It is well known that ductile iron is more prone to the formation of internal defects and to the swelling-out of the mold than grey iron. This is likely related to differences in the way the volume changes due to solidification and graphitization occur for these two cast irons. Direct study of these phenomena is difficult because interdendritic feeding and graphite expansion are intimately related.
A simple physical model is proposed to simulate the effects of a few variables on the tendency for a S.G. cast iron to lead to a casting with internal defects: its chemical composition, inoculation and the rate of heat extraction.
The aim of the model is to calculate the pressure of the residual liquid at any point of the casting during its solidification. A special attention is payed to the pressure drop due to the movement of the residual liquid in the mushy zone. Therefore the evolution of the fractions of liquid, austenite and graphite are taken into account for calculating the local volume changes which are assumed to be the main driving forces for the liquid flow. In the same time, the evolution of the permeability of the mushy zone is estimated for calculating the liquid flow pattern and the pressure drop pattern.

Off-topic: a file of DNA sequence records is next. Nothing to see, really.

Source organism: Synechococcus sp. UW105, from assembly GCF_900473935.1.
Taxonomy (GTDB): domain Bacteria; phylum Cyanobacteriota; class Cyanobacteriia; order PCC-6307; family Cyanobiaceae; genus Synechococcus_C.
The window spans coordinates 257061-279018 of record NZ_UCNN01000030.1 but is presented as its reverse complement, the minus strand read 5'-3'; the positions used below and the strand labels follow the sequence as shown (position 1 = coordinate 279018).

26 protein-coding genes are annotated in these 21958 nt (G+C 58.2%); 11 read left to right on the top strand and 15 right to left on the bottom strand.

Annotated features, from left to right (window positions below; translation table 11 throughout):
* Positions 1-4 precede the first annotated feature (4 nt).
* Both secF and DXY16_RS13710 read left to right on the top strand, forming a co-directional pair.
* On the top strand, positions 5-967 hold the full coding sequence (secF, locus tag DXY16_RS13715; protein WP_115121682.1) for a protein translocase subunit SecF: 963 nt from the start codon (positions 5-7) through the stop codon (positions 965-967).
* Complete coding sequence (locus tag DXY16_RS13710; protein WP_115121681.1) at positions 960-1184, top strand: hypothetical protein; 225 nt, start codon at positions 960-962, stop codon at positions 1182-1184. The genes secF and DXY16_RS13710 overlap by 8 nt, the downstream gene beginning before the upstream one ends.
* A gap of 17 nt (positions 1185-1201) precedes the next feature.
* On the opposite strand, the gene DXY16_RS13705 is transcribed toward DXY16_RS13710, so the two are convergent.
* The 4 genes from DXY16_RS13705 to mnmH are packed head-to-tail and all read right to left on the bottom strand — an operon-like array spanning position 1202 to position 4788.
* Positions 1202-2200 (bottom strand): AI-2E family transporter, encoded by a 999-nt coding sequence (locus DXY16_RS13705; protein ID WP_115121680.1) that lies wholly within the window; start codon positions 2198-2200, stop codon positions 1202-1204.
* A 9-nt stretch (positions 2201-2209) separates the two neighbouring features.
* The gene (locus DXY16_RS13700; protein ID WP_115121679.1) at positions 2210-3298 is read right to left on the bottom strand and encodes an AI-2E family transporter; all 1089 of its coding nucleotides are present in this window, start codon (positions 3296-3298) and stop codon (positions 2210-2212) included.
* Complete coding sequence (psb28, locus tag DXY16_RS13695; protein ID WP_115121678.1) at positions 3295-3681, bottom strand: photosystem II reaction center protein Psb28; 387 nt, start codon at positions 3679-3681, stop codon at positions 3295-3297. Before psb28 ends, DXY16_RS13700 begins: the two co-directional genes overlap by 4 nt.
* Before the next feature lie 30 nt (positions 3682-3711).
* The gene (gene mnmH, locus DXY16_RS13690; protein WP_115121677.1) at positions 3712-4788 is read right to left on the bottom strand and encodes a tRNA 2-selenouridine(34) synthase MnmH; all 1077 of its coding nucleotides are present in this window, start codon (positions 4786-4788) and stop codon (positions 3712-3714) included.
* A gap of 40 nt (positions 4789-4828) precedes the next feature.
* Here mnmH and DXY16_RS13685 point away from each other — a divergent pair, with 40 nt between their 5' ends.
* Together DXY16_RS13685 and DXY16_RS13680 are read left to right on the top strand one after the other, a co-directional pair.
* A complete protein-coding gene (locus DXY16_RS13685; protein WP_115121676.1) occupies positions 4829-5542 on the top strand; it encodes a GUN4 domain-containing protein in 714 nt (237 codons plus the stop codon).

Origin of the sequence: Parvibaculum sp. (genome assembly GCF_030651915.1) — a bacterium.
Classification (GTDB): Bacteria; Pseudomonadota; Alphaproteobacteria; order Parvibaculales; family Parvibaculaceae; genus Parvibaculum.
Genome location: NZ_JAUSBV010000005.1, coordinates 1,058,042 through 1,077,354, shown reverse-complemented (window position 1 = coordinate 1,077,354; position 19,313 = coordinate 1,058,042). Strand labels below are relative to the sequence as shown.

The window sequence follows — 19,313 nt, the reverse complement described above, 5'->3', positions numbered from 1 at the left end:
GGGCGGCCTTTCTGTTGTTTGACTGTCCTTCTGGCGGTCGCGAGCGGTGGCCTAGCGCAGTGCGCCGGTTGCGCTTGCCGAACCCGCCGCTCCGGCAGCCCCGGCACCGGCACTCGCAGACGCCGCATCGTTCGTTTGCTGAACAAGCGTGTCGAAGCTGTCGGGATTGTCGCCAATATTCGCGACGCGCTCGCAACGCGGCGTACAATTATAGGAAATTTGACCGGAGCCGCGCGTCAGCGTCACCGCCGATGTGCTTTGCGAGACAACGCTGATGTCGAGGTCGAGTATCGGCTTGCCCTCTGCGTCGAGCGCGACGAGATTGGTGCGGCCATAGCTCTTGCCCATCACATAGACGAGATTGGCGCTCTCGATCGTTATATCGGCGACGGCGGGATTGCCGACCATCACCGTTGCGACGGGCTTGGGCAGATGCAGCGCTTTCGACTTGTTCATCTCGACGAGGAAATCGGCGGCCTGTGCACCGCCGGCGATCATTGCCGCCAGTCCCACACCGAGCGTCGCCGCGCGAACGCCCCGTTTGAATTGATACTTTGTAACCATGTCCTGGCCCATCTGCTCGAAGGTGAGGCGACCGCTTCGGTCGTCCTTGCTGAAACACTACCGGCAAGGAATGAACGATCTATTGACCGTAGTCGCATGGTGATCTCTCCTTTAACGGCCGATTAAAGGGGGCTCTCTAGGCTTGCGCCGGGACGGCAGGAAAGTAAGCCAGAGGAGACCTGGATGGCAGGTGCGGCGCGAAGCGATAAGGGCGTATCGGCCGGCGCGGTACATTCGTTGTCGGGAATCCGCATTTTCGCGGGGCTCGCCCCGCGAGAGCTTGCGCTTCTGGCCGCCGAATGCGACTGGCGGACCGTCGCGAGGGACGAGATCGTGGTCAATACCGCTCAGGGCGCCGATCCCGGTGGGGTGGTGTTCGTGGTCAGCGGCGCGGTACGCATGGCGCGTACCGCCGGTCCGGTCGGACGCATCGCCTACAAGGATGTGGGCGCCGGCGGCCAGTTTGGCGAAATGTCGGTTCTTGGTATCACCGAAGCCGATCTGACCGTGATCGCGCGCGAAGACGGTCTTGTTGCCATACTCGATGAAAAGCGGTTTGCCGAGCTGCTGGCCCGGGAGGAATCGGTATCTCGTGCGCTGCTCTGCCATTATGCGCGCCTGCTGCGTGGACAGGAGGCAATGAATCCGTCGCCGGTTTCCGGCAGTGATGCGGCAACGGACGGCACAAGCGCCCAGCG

The numerical values for the quantities which describe the solidification of the cast iron are issued from quantitative image analysis of samples quenched during directional solidification (Q.D.S.).